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Unread 03-19-2013, 01:23 PM   #1
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Default '85 Club car

I have a 85 club car that is stock at this point. In reading on this forum it would seem that an upgrade from the resistors to solid state is a no brainer. Should I also convert to 48v as I am lead to believe that is an option as well? What all would you do if in my position? Torque for climbing hills more important than top end speed. I do plan to put on slightly larger tires as well. My first upgrade so looking for guidance from those more experienced.
Thanks in advance
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Unread 03-19-2013, 03:24 PM   #2
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Default Re: '85 Club car

The conversion from resistor coils to solid state speed control will bring your cart out of the stone age into the 21st century of precision drive systems.

Your current system allows the motor to draw hundred percent of the battery pack power regardless of how little or how much you push the gas peddle. The electronic speed controller matches the amount of amperage drawn to the position of the throttle pedal. This match means that if you push the gas peddle down 10% only 10% of the available amperage is drawn.

The 48 volt upgrade is the biggest bang for the buck for these older series carts. The 36 V motor response very well to the moderate increase in voltage with a proportionate increase in both speed and torque. We have members here who have 36 V motors that have been running on 48 V for four years.

I hope this information helps
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Unread 03-19-2013, 08:46 PM   #3
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Default Re: '85 Club car

Quote:
Your current system allows the motor to draw hundred percent of the battery pack power regardless of how little or how much you push the gas peddle. The electronic speed controller matches the amount of amperage drawn to the position of the throttle pedal. This match means that if you push the gas peddle down 10% only 10% of the available amperage is drawn.
Way back when I was in "DC Fundamentals" class, the instructor asked if our auto's heater blower circuit drew the same current when the switch was on "low" as when it was on "high". The resistor that slowed the motor down also dissipated power, so it must be so, correct? This is exactly what you are saying, and it is exactly 100% incorrect.

Yes, a resistor speed control wastes some power, but the drive system draws substantially less current at light pedal settings than at higher ones. After all, if the circuit, which is a simple series configuration, drew the same current all the time, the motor would always run full speed, period.

That instructor's trick question (see above) was to introduce us to series circuits. When you add resistance to a circuit, the overall current drops. The current in a simple series circuit is the same at all points in the loop.
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Unread 03-19-2013, 09:29 PM   #4
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Default Re: '85 Club car

Thanks for the replies. Probably would be smarter to cut my losses and buy a newer 48v cart, but I am a bit stubborn and like a little challenge. Restoring/upgrading this old cart should be fun while perhaps not the best way to spend money. Electricity takes the path of least resistance. It would seem to me when the last solenoid activates, current would then bypass the previous resistor coils. I am far from clear on how those solenoids are activated, but it must be a series of contacts as pedal is depressed. First solenoid activates resistor with most impedence= less current to motor=slower speed. If this is correct, while it is a series of resistors they are all not in circuit at same time.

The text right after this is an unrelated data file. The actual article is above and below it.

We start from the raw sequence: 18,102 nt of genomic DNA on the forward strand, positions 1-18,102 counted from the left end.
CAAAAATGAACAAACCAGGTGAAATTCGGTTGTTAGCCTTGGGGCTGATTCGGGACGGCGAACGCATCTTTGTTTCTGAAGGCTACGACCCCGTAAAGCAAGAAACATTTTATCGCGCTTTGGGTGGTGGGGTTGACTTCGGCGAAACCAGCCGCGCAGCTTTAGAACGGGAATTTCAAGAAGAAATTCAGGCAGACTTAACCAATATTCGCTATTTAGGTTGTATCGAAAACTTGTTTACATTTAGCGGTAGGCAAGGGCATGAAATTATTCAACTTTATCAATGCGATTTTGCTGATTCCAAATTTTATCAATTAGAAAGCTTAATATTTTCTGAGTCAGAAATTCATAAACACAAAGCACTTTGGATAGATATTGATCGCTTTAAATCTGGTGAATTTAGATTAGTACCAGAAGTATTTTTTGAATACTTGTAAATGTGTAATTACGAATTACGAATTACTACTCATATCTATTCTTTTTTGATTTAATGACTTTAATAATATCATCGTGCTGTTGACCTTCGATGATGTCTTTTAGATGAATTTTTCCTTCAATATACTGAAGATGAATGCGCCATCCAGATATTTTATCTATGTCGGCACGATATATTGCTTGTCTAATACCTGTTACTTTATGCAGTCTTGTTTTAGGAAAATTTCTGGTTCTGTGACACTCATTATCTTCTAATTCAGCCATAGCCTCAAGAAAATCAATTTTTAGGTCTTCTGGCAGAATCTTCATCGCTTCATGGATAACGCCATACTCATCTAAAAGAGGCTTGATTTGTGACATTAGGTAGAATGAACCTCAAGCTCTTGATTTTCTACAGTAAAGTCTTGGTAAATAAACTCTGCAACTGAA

That being said, upgrading to solid state controller makes all that a mute point. Still not sure about making conversion to 48v at same time as upgrade to controller. Logic tells me not to apply 48v to a 36v device but many post seem to indicate motor has no issues handling the overage. These questions are where I call on the more experienced and learned posters. Need to be sure before I start throwing money on the ground.

Am quite sure I have misstated something, which will stimulate some corrective feedback, which is a good thing.
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Unread 03-20-2013, 08:53 AM   #5
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Default Re: '85 Club car

Rockhill,
You're correct about bypassing the rebuild/repair of this old cart, you'd be better off simply upgrading to begin with. However, I can sure sympathize, I do it the same way as you. :-)

You're also correct in your assumption of how it operates: the solenoid bank shorts out the resistor coils one by one until the battery voltage is applied directly to the motor. There's a bank of micro switches on the accelerator assembly that operates the solenoids. FWIW: it seems as though the solenoids used in this setup are prone to failure, another good reason for upgrading to a controller setup.

Everyone here seems to think that running a 36-volt motor on 48 volts is OK, I think the only potential problem would be if you abuse it severely. IE: big tires and/or lots of steep hills, towing a trailer, etc. Even then, it would stand a certain amount of that. Such an upgrade makes a lot of sense if you're already switching to a controller and need to buy batteries.

Scottyb sells a complete conversion kit and comes highly recommended. If the kit is like his digital meter, it's top-shelf quality, and his service is also good. (I put one of his meters on my 1979 CC controller conversion)
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